• Natalie Markovits

A project mixing communication, laughter & the Western universe: Meet ‘Two Busy to Escape’

You are playing two fugitives escaping from the penitentiary and trying to reach the border. Unfortunately, your escape will not be easy! The first concern is that the only thing you found to flee is an abandoned handcar on the train rails. This is the start of ‘Two Busy to Escape’, an Alt.Ctrl game designed by Chloé Morin, a talented Game Designer we met at GDC 2022 - Game Developers Conference.



Even though Affogata works with leading gaming companies that gather and analyze millions of player feedback data points, we still have special awe towards the Indie Development community. For that reason, we have created ‘The Indie Spotlight’, a space to share unique games from Indie developers and designers and how they collect player feedback.


Meet ‘Two Busy to Escape.’


This incredible game is controlled not by a simple video game controller, but directly by the draisine - cart on which you play. Here is what Chloé had to say about it:



How do you start the creative process of coming up with a new game?


As game designers, we organize the creative process in several steps. The first one is a brainstorming session with the whole team, everyone gives ideas, bounce on others, and we let the session flow. We write down everything that’s said. Then, the game designers take every idea separately and try to iterate, group them, and find inspiration through what’s written down. We come up with a small pitch, with one or two main mechanics that we propose to the rest of the team, and the process of iteration with the team starts again until we find a concept solid and fun enough to be produced.



How and from whom do you get your game design feedback?


We mainly get feedback from playtesters we chose from our public target. We organize playtests ending with targeted questions on google forms.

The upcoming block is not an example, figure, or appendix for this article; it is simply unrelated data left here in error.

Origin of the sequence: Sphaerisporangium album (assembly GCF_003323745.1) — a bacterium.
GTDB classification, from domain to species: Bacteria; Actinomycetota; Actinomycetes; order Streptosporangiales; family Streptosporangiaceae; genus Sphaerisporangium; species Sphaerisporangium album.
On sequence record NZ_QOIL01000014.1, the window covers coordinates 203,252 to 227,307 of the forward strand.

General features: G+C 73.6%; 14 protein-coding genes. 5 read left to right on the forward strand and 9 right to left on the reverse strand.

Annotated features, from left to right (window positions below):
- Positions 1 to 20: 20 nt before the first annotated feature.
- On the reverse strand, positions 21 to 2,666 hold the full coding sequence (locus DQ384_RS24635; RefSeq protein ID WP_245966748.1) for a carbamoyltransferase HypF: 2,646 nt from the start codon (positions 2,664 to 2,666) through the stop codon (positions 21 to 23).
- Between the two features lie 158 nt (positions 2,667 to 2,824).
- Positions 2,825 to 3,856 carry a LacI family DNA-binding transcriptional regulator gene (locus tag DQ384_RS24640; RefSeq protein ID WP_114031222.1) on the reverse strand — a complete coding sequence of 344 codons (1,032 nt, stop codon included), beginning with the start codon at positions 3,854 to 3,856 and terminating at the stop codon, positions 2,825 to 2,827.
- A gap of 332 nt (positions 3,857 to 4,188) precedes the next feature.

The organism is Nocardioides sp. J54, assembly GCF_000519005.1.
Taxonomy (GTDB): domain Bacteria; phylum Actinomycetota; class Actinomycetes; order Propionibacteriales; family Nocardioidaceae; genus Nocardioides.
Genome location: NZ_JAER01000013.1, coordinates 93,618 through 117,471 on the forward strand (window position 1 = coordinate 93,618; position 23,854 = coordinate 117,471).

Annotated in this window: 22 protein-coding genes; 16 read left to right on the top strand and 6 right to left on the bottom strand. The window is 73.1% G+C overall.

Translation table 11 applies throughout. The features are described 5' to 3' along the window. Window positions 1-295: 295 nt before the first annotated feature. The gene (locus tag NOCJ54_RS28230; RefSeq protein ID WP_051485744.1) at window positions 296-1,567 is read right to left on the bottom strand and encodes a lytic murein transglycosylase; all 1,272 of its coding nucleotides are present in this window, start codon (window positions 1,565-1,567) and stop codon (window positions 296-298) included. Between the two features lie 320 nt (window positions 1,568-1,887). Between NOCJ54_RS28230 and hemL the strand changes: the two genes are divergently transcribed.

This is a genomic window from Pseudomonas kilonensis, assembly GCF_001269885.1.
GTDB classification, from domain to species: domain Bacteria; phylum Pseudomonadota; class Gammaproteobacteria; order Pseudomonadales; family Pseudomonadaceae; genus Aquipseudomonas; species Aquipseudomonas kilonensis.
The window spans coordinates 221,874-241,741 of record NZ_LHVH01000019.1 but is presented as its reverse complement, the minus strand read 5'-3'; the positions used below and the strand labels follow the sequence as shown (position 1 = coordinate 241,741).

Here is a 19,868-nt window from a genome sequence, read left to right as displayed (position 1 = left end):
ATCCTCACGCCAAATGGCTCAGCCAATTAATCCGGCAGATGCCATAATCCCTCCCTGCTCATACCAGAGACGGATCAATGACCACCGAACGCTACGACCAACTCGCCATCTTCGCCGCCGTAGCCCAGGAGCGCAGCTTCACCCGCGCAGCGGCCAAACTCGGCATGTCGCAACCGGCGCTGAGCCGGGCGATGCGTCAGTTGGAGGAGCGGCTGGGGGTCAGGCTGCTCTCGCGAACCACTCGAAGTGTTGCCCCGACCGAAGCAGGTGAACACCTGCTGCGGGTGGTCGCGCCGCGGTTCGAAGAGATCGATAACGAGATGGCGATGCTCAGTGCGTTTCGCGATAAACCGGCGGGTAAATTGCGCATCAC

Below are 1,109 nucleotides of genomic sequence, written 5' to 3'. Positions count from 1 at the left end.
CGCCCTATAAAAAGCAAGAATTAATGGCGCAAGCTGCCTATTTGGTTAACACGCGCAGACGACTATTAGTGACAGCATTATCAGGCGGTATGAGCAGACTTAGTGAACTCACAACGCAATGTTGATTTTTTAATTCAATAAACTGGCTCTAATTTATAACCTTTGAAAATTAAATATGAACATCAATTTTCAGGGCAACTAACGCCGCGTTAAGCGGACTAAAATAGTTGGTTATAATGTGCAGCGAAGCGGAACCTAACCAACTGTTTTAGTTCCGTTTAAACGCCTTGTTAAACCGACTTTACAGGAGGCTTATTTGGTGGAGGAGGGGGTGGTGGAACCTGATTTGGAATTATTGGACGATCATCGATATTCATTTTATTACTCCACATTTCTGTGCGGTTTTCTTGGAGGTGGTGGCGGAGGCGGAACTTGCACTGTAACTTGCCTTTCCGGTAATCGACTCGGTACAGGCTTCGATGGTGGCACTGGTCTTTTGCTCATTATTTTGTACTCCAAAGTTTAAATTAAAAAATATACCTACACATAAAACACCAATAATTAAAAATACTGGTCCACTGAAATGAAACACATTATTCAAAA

We also get feedback in the comment section of the website we post our games on (Itch.io).


How do you decide which player feedback to employ in your design?

We try to analyze every feedback we receive, and through data tools, we try to see if there’s any recurrence between the answers (mostly negative ones, as they are pointing out what we can improve). Then, we make a list of major positive and negative feedback, and we propose solutions to modify or improve them.


Once applying feedback, do you keep asking for more comments?


Yes, comments and feedback are a part of the creative process, it’s a part of the production circle. Even when a game is launched, staying attentive to comments is crucial to keep your game updated properly and satisfy as many players as possible.



What role does player feedback take in creating indie games and what does it look like?


In indie games, players' feedback is even more important, as we don’t always have the funding or the time to organize big playtests sessions. It also allows the team to create a more human experience, as the game is designed for a smaller player base. As we are still students, it is also really helpful for us to know what are our weaknesses, and what we can do better, it’s a really helpful and often kind and sweet way to learn more about making games.


How do you approach conflicting feedback from different gamers?


We try to analyze the player’s profile and tend to give more credit to the one closer to our public target.


If you could improve the way you gather feedback, what would you do?


We would get more precise and objective tools to help us extract neutral data so we can work with more objectivity.


We also would organize bigger playtest sessions, with more people, and maybe release a beta version. We are only two game designers on this project, so with better feedback gathering and treatment, it would be easier to organize them without being overwhelmed.


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